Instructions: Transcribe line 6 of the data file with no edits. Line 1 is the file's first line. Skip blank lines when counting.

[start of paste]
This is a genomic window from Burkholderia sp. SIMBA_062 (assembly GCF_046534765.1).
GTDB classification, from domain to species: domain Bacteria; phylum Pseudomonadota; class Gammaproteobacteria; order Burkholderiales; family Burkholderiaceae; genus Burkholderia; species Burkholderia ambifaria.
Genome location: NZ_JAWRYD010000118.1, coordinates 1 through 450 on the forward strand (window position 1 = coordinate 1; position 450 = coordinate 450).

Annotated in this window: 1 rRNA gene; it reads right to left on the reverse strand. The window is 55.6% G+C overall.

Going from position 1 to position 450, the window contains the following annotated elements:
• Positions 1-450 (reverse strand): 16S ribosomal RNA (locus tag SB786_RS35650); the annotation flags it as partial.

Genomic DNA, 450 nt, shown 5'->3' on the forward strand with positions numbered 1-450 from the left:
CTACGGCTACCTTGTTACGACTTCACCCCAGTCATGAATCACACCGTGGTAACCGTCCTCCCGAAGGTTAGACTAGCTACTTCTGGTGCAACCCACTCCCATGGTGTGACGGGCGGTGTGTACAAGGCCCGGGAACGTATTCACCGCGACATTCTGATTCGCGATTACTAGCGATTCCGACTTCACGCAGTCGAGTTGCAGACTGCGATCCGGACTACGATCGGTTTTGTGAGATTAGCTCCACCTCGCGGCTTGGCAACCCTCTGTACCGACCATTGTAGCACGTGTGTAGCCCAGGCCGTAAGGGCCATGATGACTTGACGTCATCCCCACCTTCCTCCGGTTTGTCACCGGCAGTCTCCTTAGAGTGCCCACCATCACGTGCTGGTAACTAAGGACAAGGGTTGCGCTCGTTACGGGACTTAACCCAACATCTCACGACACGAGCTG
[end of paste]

• Positions 1-450 (reverse strand): 16S ribosomal RNA (locus tag SB786_RS35650); the annotation flags it as partial.